I’m with Ingrid: I see a growing movement of people who value craft and quality over price and immediate availability or convenience. That’s not to say that we all have to work as individuals or build small things, though. I believe it’s a harder challenge to scale good craftsmanship, but companies like Apple show us it’s possible.

It’s partly my personality, but I take a lot of solace in approaching my work with a craft method—as a craftsperson. It’s a perspective that allows me to take a deep breath and take on work with a balance of meticulous detail and function. A good craftsperson pursues quality and aesthetic, but also know when to pay attention to value and how something works.

Colorado Cupcake Shop Sales Explode As Neighboring Web Development Studio Hires More Nerds

Friends and fellow Boulderites Quick Left know their dev stuff, and—apparently—their cupcakes.


Teach your clients about the mysteries of the web

Paddy Donnelly & Jack Osborne have curated a fascinating (and already growing) repository of articles centered around issues that clients of web design and development services often have: things like the mythical fold, use of whitespace, spec work, and the importance of content.

It’s a great resource. I wouldn’t send a client directly to it—that just seems a little cheap—but if you’ve got a client that has some of these questions and is willing to learn, these are good educational starting points.

(via swissmiss)

Visit the Link

Twitter angers third-party developers with ‘no more timelines’ urging

Time will tell what this statement really means in practice—and I fully understand the argument (and Twitter’s right to take such a stance against their 3rd-party developers)—but it’s easy to speculate where this goes. It’s sad to see a company—that was popularized in no small part by giving 3rd parties access to their data—begin to change course and restrict those developers and former partners.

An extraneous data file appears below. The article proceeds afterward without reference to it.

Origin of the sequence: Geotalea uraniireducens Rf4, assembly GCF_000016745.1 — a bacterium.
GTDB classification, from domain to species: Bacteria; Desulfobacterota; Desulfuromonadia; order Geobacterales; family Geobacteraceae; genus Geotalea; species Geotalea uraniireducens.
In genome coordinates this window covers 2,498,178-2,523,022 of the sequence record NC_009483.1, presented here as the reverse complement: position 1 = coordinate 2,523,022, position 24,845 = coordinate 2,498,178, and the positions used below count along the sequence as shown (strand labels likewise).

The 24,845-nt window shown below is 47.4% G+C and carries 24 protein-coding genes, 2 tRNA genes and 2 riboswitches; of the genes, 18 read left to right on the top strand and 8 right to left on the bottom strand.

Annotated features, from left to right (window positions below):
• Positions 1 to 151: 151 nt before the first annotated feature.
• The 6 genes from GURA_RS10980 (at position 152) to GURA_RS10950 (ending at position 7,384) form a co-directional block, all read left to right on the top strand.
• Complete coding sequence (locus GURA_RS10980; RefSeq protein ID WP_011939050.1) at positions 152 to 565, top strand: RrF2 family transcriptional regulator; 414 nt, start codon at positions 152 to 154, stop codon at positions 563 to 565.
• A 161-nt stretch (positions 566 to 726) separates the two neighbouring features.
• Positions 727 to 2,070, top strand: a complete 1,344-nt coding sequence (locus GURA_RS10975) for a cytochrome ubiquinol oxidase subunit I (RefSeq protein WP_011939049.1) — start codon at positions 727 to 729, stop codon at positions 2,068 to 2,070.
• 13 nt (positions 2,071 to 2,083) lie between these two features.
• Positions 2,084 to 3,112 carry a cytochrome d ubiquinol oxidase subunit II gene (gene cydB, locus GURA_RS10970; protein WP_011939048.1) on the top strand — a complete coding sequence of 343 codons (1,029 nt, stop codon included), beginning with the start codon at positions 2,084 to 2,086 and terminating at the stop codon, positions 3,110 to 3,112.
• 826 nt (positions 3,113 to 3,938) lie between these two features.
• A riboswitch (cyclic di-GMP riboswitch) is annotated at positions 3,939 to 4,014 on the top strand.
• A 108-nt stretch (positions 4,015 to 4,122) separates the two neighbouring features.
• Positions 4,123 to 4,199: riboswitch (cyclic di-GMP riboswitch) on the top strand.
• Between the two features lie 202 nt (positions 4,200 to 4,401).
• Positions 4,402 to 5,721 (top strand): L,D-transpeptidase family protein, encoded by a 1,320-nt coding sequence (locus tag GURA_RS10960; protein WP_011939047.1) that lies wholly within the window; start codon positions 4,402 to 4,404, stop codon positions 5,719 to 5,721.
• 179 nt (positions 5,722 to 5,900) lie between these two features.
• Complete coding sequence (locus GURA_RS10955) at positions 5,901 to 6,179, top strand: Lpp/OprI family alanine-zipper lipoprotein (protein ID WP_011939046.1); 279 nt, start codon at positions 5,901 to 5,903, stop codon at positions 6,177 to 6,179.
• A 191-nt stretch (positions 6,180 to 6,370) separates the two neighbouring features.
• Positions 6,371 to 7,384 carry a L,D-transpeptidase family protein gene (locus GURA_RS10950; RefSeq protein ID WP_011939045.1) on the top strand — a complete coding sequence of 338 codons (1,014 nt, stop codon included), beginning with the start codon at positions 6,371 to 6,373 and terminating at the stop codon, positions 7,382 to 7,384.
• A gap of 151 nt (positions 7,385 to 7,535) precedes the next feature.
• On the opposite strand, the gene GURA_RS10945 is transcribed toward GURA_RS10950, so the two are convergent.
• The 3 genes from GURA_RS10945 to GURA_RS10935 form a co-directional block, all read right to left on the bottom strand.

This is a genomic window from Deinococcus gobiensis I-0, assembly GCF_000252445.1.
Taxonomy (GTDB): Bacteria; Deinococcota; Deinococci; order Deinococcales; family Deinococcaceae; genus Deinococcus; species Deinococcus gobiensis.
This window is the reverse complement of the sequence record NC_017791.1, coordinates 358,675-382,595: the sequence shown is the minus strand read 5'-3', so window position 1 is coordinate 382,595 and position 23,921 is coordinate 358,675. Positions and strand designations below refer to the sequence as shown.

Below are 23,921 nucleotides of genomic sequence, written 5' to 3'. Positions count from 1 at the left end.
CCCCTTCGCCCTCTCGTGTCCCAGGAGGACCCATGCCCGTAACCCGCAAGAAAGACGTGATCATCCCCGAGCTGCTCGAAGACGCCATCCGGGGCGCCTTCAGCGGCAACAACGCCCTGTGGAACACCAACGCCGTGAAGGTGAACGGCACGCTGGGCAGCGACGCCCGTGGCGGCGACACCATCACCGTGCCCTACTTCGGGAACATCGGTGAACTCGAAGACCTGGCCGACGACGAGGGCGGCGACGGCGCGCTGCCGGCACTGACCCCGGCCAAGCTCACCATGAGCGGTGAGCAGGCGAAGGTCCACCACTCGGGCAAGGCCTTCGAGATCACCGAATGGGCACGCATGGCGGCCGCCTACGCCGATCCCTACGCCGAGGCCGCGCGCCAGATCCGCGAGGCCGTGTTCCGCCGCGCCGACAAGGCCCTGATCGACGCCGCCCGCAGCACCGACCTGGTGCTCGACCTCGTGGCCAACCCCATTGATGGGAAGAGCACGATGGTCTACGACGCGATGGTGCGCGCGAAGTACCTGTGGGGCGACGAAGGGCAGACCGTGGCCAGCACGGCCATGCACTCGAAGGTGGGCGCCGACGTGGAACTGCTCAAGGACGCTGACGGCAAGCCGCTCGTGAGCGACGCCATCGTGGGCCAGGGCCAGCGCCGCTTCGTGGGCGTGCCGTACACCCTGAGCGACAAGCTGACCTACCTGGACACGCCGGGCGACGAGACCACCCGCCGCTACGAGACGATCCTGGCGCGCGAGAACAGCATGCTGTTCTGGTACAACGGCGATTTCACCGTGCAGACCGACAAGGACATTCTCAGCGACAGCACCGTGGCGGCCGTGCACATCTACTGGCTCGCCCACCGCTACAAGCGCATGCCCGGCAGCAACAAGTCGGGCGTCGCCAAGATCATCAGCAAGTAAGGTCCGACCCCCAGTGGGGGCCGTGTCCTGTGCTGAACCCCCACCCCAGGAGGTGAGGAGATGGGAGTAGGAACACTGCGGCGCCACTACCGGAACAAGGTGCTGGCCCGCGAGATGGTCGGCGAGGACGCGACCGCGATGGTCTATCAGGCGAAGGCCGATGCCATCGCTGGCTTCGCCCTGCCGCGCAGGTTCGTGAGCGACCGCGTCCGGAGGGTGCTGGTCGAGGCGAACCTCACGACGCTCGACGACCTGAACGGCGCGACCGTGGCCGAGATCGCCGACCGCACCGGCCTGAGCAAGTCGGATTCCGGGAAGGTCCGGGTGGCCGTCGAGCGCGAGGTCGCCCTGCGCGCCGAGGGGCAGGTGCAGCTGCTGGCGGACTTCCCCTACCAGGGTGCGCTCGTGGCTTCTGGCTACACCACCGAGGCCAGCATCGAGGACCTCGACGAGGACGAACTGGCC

(via Daring Fireball)


An Instagram Rainbow


Developer Elliott Kember and cohorts have been playing around with Instagram’s API since before it was actually an API, starting with a web interface for the iPhone photo app called Insta-great!. At a recent hack night, along with Marc Roberts and Phil Sturgeon, he created Instashade. It pulls photos from the service and then organizes them in a rainbow, of sorts. It’s very pretty. And, if you have a larger monitor, there’s a big version too.

Visit Original

Why your design will never be complete…

I try not to work with clients who have this mentality. Often, when the site launches is when the real work is just starting.

How do I learn to program?

I’m a designer who learned to program out of shear frustration. I didn’t have the resources to hire a programmer yet I had ideas that I wanted to execute and was tired of feeling helpless. I let the frustration motivate me, and now I can play both ends—design and development—it’s the best thing I ever did for my career.